Troubles on the way in implementing Brussels agreement in north Kosovo?

On July 4th, members of Kosovo’s ethnic Serb minority established their own assembly, as a protest against the steps taken by Belgrade which they see as recognition of the government in Pristina. The provisional assembly has not been recognized by Belgrade. Mayor of the Serb municipality Lepasovic, Slavko Stevanovic, has been elected President of the assembly.

EU brokered deal

The move challenges the April 19th EU brokered deal which would further normalize the relations between Belgrade and Pristina. As a result of the deal Belgrade would start EU accession negotiations at the latest in January 2014, and the 40,000 ethnic Serbs in northern Kosovo would be granted some level of autonomy. Until than the EU, however, will examine to which extent the deal has been implemented, which is of crucial importance (especially for Germany) for the start of accession negotiations.

Under the terms of the agreement, an Association of Serbian Municipalities with broad powers will be set up, including the four Serb-run northern municipalities of North Mitrovica, Leposavic, Zvecan and Zubin Potok.

‘Serbs will not implement Brussels agreement’

The deal has been opposed by nationalists from both Serbia as well as Kosovo. However both parliaments have approved the agreement and its implementation. While ethnic Serbs in northern Kosovo oppose the implementation of Kosovo’s constitutional and legal system, ethnic Albanians oppose the agreement because ‘Albanians in the Serb-run north of the country stand to lose their rights,’ Albin Kurti, leader of the Kosovo opposition nationalist movement Vetevendosje (self-determination) said.

Ljubomir Radovic, assistant to the Zvečan mayor, said at the meeting that the Serbs will not implement the Brussels agreement: ‘"We will not accept a constitution and a legal system of some other, unrecognized, and unlawfully created state," he said, adding that Serbs know their way, "and will not go to Pristina. Our capital is Belgrade, our republic is Serbia, we do not want another country, another citizenship or legal system."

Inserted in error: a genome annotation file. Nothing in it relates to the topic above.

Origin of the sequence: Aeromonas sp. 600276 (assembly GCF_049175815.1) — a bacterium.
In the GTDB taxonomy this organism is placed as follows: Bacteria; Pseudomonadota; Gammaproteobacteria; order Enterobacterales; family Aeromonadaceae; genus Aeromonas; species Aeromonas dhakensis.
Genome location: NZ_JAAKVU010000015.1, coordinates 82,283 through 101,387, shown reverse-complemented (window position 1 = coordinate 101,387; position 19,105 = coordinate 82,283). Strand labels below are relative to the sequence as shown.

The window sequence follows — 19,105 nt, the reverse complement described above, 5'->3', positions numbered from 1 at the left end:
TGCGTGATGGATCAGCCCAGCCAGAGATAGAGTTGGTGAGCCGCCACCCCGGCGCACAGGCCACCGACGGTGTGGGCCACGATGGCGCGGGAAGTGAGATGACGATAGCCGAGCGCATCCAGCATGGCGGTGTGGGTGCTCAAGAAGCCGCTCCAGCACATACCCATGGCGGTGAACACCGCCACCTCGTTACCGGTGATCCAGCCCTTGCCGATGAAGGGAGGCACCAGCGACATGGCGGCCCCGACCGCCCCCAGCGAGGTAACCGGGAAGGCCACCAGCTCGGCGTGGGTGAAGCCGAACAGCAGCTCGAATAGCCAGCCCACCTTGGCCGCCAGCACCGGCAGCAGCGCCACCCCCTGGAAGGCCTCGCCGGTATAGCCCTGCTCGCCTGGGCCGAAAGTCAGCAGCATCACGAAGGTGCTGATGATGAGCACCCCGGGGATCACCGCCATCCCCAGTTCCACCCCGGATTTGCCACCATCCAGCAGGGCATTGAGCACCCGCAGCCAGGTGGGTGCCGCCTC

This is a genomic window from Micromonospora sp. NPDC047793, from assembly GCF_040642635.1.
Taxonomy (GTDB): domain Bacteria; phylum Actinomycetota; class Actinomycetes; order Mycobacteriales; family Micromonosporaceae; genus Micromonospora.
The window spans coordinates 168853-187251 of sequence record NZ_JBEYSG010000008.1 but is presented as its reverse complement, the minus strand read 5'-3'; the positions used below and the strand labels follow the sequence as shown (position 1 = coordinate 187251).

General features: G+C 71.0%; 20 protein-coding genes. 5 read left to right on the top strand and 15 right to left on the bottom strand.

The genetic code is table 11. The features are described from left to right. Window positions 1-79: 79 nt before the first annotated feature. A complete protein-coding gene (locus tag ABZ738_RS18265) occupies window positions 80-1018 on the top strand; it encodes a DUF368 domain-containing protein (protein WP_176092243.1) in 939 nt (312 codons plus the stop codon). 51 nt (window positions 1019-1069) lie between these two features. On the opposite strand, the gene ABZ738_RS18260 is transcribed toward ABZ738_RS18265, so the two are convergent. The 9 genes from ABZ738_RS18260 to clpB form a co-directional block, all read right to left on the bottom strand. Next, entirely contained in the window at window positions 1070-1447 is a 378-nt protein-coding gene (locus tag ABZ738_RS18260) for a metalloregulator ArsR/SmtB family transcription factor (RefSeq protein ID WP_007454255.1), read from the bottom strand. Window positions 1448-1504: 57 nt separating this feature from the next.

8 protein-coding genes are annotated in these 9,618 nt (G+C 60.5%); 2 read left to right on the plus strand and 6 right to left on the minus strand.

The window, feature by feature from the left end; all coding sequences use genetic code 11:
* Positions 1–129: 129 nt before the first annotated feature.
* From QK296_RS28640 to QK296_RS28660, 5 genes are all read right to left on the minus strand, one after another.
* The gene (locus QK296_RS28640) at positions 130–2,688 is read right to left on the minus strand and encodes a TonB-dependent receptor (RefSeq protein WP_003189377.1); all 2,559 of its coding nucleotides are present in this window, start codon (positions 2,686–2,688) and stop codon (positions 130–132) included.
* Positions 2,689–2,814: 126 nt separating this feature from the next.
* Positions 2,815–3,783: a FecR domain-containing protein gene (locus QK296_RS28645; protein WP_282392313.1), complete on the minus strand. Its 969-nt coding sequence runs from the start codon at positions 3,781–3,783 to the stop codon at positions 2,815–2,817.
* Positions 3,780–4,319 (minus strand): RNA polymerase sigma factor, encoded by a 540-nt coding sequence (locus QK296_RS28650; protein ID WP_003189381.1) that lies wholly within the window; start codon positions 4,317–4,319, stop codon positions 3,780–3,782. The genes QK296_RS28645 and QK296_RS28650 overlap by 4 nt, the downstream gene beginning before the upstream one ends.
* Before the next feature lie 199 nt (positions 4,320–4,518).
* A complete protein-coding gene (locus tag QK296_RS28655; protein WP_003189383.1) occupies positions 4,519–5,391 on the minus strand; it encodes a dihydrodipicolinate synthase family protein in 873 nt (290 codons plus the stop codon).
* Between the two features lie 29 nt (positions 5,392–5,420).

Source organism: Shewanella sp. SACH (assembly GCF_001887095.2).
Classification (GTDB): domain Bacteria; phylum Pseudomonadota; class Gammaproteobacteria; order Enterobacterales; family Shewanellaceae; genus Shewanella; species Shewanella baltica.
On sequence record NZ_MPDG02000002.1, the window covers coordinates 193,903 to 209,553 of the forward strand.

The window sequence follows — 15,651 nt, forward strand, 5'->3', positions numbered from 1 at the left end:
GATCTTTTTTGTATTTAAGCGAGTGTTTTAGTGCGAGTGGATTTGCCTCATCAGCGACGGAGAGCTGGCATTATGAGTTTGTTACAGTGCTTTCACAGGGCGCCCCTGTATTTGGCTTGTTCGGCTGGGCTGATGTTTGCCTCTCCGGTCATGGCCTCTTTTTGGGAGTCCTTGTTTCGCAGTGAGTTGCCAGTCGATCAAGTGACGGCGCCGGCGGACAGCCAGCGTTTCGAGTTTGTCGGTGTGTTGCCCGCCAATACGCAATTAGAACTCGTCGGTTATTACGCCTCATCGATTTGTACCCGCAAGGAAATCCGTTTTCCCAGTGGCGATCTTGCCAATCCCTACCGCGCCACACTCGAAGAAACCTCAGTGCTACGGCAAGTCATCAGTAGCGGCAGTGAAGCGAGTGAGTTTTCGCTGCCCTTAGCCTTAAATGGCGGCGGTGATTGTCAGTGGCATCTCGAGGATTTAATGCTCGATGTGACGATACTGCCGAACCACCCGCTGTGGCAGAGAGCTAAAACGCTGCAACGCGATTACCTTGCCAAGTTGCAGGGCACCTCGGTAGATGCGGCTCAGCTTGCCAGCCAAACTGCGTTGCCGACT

Article 3

In Pristina meanwhile, there has been large opposition against a draft law, which would include granting amnesty on a wide range of criminal offences. The controversial amnesty legislation was also born out of the Kosovo-Serbia deal, but failed to win Parliament’s approval.

Much resistance came from article 3 in the legislation, which would provide a 20% reduction in the punishment of crimes including murder, manslaughter and harassment. Most political parties say they will only agree with the proposed amendment if the criticized article three would be removed or changed.

Kosovo nationalist opposition movement Vetevendosje (self-determination), opposed ratification of the agreement, claiming that the agreement had no international character. Kurti said: ‘The ratification of the agreement in our parliament is an illogical and unilateral act because it has not been ratified in Serbia,’ he said. ‘The agreement has also started being implemented before it was ratified, which is an even graver violation.’

The Serbian Minister of Justice Nikola Selakovic stated on July 5th that the implementation of the deal will be delayed, because the amnesty legislation failed to win Parliament’s approval in Pristina.

Sources: Balkaninsight, B92, Global Post

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